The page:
A recent paper illustrates how using different fibromyalgia criteria affects reports of its prevalence.1
Writing in Arthritis Care & Research, researchers found the Analgesic, Anesthetic, and Addiction Clinical Trial Translations, Innovations, Opportunities, and Networks–American Pain Society Pain Taxonomy (AAPT) criteria caused far more people to be categorized as having fibromyalgia than criteria put forth by the 2016 revisions to the 2010/2011 fibromyalgia diagnostic criteria in a randomly selected German population to whom researchers applied both sets of criteria.1-3 Using the AAPT criteria, Häuser et al. found the prevalence of fibromyalgia was 73% greater than with the modified 2016 criteria. Individuals diagnosed according to the AAPT criteria also had fewer pain sites and less severe symptoms, the researchers say.1
“The criteria overlap, but they don’t agree well,” says senior author Frederick Wolfe, MD, director of the National Databank for Rheumatic Diseases, Wichita, Kan. “The two sets of criteria identified two sets of patients. The criteria do not solve the question of who has fibromyalgia.”
Dr. Wolfe, who was named an ACR Master in 2001, led the development of the 1990 and 2010 ACR fibromyalgia criteria, and subsequent modifications.
A Short History
Criteria for fibromyalgia have changed over the years. The 1990 ACR classification criteria required the presence of widespread pain and specialized physical examinations to quantify tender points. Not many providers had training to perform the exams.
The subsequent 2010 ACR diagnostic criteria allowed providers to base a diagnosis of fibromyalgia on the patient’s history. The 2010 diagnostic criteria required assessment of the extent of fatigue, unrefreshed sleep and cognitive dysfunction or remembering, along with the somatic symptom burden. The 2010 ACR criteria involved asking patients about pain or tenderness in 19 body regions, with a resultant score on a widespread pain index (WPI). Physicians also asked patients about fatigue, cognitive function, poor sleep, and a wide array of other symptoms for scoring on a symptom severity scale (SSS).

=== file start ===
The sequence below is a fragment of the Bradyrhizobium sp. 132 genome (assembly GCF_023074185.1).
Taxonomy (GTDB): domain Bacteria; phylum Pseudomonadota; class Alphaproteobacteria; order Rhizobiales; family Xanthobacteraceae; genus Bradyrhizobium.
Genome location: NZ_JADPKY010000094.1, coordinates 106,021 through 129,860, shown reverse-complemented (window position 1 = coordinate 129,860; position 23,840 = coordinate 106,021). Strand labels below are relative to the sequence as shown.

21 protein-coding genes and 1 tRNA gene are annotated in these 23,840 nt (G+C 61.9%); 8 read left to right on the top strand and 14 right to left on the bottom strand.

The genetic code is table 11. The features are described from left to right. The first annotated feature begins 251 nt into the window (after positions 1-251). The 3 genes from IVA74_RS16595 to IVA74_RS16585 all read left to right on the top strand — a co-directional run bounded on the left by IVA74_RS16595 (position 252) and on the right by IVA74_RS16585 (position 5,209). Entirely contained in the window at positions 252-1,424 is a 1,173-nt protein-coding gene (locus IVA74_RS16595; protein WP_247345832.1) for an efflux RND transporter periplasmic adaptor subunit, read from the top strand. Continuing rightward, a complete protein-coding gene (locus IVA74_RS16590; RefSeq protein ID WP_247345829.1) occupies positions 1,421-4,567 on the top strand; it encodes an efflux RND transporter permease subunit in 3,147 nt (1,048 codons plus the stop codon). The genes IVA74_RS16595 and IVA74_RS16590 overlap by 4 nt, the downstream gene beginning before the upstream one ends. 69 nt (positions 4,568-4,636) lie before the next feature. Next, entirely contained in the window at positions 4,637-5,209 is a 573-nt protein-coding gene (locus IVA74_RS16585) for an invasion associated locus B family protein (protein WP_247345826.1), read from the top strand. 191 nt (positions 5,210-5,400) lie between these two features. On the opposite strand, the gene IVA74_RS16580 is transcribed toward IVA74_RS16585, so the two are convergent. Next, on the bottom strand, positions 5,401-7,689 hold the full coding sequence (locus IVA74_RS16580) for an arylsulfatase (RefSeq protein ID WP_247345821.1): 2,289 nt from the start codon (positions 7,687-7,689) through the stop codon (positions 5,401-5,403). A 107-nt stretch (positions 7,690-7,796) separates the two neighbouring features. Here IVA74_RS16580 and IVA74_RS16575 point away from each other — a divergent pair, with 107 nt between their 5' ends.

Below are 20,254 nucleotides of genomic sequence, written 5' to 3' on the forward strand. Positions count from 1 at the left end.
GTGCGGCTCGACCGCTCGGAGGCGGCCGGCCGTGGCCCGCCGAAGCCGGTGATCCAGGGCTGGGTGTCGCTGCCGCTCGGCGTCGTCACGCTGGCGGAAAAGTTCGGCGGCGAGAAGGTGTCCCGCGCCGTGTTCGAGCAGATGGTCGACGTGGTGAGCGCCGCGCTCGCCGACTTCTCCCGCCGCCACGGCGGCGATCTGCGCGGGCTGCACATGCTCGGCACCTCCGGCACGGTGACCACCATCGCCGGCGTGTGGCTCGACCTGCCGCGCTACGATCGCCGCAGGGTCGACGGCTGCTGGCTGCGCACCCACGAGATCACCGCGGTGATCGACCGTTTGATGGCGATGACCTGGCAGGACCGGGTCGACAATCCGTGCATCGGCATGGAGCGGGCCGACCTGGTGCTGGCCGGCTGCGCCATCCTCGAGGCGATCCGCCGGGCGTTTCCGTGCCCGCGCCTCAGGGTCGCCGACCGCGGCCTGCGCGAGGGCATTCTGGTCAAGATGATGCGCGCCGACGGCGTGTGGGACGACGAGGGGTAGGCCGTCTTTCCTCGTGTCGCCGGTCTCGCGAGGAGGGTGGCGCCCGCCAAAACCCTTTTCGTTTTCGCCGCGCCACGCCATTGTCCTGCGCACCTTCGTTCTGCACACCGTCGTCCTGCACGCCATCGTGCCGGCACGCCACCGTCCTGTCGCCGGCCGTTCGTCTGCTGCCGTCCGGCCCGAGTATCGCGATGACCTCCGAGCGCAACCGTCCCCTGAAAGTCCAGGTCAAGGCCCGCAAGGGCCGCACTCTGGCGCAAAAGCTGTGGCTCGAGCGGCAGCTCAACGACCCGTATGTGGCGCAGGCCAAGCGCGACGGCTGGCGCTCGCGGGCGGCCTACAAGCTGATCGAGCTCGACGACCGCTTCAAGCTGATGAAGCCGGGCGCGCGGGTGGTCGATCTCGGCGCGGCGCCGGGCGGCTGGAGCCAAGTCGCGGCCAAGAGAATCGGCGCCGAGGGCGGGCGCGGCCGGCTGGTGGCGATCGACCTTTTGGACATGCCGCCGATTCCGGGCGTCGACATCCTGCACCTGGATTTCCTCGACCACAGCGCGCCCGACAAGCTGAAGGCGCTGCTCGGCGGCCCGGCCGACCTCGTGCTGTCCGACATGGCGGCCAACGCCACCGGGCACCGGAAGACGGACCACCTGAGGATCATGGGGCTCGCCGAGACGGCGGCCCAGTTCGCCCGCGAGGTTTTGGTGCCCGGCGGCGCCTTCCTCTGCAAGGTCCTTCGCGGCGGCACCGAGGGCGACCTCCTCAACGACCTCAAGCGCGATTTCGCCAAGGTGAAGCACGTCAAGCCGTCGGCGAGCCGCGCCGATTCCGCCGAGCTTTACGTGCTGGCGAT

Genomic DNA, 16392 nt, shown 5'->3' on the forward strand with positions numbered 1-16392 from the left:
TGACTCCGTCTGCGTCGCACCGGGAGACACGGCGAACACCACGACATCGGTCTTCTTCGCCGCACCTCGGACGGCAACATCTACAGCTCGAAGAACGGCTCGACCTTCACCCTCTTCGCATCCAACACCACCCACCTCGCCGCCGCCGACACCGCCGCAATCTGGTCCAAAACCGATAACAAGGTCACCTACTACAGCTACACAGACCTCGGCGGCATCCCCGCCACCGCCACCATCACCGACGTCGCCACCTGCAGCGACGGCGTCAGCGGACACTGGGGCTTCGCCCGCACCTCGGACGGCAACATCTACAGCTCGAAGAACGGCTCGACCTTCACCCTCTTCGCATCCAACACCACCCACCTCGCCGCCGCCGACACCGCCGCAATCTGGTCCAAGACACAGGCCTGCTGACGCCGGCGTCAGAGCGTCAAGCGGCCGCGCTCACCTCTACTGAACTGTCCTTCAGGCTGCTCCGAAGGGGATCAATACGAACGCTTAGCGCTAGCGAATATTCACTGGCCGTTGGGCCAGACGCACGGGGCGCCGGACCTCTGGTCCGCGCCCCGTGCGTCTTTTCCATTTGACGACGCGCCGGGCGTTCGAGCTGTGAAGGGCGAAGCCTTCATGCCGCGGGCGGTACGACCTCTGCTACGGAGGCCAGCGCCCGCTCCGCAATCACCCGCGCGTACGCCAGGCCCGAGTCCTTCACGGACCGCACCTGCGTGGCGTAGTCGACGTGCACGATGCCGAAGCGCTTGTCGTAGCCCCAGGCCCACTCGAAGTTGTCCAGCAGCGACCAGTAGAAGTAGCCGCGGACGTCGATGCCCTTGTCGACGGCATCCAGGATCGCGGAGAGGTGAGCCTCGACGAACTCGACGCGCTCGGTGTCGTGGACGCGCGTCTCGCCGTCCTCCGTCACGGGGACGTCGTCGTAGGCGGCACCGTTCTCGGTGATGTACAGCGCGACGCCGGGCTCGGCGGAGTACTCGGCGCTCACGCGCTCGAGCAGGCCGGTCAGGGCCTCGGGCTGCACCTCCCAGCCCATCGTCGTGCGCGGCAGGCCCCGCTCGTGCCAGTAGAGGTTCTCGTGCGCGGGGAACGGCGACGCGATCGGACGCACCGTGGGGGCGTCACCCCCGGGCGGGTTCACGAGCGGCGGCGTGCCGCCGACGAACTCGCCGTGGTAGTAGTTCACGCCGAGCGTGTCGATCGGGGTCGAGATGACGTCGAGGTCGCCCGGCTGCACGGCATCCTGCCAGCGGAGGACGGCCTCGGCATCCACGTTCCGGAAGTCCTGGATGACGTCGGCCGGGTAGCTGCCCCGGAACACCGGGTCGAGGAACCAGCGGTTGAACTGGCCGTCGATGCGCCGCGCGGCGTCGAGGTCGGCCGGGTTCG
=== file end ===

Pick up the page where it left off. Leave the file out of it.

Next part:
A diagnosis of fibromyalgia under the 2010 criteria required the patient: 1) have a WPI score of 7 or higher and an SSS score of 5 or higher, or a WPI score of 3–6 and an SSS score of 9 or higher; 2) experience symptoms at a similar level for at least three months; and 3) have no other disorder that would otherwise fully explain their pain.4
A 2011 update to the 2010 ACR criteria replaced the long list of elements a clinician had to assess with a questionnaire asking patients about depression, irritable bowel syndrome symptoms and headache. Adding scores from the WPI and SSS yielded an index of 0–31, called the polysymptomatic distress scale (PDS).4 The PDS is a measure of overall symptom severity, Dr. Wolfe explains.
The scale’s name is controversial. Some physicians—including Daniel Clauw, MD, professor of anesthesiology, rheumatology and psychiatry at the University of Michigan Medical School, Ann Arbor, and the author of an editorial published alongside the Häuser et al. study—maintain the PDS does not measure patient distress.
The 2016 modification of the 2010/2011 criteria does not exclude the presence of other pain conditions.
The modification raised the WPI minimum score from 3 to 4 and added a requirement that the pain be generalized.3 The 2016 modification retains the SSS from the earlier version of the criteria, adding it to the WPI to form what is now called the fibromyalgia severity scale or polysymptomatic distress scale (FSS/PDS). The FSS/PDS can be used as a continuous scale or for diagnostic purposes using the specified thresholds.
AAPT criteria were issued as a diagnostic system intended to be clinically useful and consistent across various chronic pain disorders—including fibromyalgia. The system includes not only core or required dimensions that can be used for diagnosis, but also supportive signs and symptoms that can help clinicians increase their confidence in the diagnosis.
The AAPT diagnostic cutoff for fibromyalgia is based on the presence of pain in at least six of nine pain sites and moderate to severe sleep problems or fatigue for at least three months. AAPT pain regions include the head, chest and abdomen, which are not scored in the 2016 modification.2,5